It all happened when the widow of Walt Disney, Lillian Disney donated 50 million dollars for the construction of a concert hall in the memory of her late husband who was ever a pioneer of arts and culture named Walt Disney Concert Hall.
Thus, in 1987 the project was set in motion and Pritzker Prize winner- architect Frank Gehry was chosen to design this architectural marvel which today has become one of the landmarks and an icon of Los Angeles.
After many political interventions and managerial impediments, on October 22, 2003, it was finally opened to the public for the first time and even 15 years later; the Walt Disney Concert Hall situated at Grand Avenue in Downtown L.A. continues to amaze its audience.
It has the capacity to accommodate over 2,200 seats for people and serves as the home of the Los Angeles Philharmonic orchestra and the Los Angeles Master Chorale. So, let us take a roundabout journey around how this concept materialized into the concrete on such a grand scale.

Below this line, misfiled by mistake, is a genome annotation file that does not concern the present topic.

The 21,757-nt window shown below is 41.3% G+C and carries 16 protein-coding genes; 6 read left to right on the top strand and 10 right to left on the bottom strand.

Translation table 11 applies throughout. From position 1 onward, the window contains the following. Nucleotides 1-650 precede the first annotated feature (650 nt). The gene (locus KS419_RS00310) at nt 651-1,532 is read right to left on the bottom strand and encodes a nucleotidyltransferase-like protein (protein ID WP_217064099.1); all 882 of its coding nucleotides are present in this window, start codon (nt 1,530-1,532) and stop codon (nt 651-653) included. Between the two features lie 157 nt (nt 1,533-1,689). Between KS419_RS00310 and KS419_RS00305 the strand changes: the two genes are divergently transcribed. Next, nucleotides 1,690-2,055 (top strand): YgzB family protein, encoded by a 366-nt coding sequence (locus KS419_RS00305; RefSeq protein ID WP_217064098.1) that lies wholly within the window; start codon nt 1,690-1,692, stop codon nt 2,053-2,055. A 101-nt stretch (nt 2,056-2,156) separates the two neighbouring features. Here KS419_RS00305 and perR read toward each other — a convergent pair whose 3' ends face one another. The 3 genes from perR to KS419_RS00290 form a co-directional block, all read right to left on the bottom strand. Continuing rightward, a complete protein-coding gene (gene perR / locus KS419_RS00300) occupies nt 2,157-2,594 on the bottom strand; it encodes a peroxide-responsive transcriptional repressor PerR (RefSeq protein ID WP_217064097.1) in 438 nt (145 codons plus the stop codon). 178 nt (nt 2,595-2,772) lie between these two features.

The Blue Ribbon Garden is the rooftop garden of the Walt Disney Concert Hall, it has an area of about one acre and its beauty is impressive. It has a fountain designed by Frank Gehry in memory of the late Lillian Disney- A Rose for Lilly, it is a large rose covered in thousands of broken pieces of Delft porcelain and tiles, for Lillian Disney loved Royal Delft porcelain vases and roses.
Among other attractions are the above-mentioned library, restaurants, amphitheaters and so on. Without a doubt, the Walt Disney Concert Hall is one of the most creative, marvelous and brilliant architectures of this century and the concerts held there to provide with such a musical experience that it stays with you for life.